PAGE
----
During the first full week of April each year, the American Public Health Association urges communities across the United States to observe National Public Health Week to recognize the contributions our public health organizations have made, and to highlight issues that are still important to improve the health of our nation.
For nearly 20 years, APHA has served as the organizer of NPHW. Every year, the association develops a national campaign to educate the public, policymakers and practitioners about issues related to each year's theme.
This year, the Centers for Disease Control and Prevention will join in the promotion of NPHW daily themes to support their goal to make the United States the healthiest nation in one generation by 2030.
Here are the daily NPHW themes summarized:
Monday, April 6: Raising the Grade
“The U.S. doesn’t have the top health care system – we have a great ‘sick care” system,’” the National Public Health Week website states.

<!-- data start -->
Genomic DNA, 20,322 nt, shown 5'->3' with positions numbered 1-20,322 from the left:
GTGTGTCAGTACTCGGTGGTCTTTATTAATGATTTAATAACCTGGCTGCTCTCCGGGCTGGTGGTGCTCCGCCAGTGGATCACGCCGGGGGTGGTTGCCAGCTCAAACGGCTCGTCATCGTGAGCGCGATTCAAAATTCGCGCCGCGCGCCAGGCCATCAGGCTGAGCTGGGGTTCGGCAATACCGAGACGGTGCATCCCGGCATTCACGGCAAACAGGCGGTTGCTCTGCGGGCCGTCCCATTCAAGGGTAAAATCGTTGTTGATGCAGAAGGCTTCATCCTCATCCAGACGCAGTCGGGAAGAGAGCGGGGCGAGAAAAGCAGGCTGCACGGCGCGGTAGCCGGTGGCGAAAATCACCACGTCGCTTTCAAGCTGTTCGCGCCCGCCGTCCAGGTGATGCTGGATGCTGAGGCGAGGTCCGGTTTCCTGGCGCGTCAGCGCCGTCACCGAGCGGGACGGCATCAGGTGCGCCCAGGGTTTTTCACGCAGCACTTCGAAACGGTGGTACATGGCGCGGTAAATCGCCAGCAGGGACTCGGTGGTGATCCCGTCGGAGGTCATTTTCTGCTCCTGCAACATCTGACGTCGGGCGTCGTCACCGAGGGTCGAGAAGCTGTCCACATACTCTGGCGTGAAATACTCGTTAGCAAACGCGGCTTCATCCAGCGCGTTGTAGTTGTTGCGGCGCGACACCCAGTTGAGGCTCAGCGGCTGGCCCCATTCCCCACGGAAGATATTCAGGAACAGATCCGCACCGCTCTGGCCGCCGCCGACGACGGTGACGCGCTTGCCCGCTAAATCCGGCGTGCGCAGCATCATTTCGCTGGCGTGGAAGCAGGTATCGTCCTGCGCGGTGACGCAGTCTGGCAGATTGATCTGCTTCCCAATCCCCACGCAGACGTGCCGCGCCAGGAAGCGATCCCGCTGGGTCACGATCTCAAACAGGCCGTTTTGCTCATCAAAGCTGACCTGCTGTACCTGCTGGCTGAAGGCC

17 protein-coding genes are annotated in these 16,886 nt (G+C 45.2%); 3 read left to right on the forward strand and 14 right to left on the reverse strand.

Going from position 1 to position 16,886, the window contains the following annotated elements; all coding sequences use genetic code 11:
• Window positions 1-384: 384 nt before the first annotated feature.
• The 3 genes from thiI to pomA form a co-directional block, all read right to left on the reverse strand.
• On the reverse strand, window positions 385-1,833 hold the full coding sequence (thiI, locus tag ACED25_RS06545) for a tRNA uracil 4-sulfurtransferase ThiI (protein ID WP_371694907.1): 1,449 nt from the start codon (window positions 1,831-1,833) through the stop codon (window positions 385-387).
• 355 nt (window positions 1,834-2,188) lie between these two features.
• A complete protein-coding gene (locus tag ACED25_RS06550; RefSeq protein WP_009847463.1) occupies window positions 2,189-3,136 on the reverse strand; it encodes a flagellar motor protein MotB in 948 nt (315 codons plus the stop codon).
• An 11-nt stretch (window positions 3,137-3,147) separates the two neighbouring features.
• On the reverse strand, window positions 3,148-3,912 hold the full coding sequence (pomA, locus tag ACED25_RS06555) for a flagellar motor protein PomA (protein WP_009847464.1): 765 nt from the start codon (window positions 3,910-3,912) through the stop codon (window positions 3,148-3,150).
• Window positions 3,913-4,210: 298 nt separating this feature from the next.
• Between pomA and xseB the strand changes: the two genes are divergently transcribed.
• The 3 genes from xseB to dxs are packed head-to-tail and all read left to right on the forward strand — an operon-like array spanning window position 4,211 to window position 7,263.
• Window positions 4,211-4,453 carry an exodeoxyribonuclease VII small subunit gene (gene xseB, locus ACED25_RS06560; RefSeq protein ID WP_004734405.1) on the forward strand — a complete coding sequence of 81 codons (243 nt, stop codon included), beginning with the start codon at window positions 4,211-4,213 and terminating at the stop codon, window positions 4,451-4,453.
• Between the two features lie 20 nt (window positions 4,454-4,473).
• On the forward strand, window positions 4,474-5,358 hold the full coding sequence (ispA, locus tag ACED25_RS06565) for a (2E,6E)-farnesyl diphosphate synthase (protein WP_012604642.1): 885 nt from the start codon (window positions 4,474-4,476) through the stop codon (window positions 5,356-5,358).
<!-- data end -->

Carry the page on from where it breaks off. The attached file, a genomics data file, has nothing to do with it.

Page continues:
Although we have top-notch doctors and technologically advanced hospitals, studies show that we trail other countries in life expectancy and other measures of good health.
This is true despite the fact that we spend twice as much as many other countries do for health care.
To kick off NPHW 2015, the public health community will come together to talk frankly about what the data reveals concerning America’s public health.
Tuesday, April 7: Starting from Zip
Where you live, specifically your ZIP code, has been found to influence the level of health your community has. These differences are unacceptable.
During the second day of NPHW 2015, the public health community will focus on these regional disparities.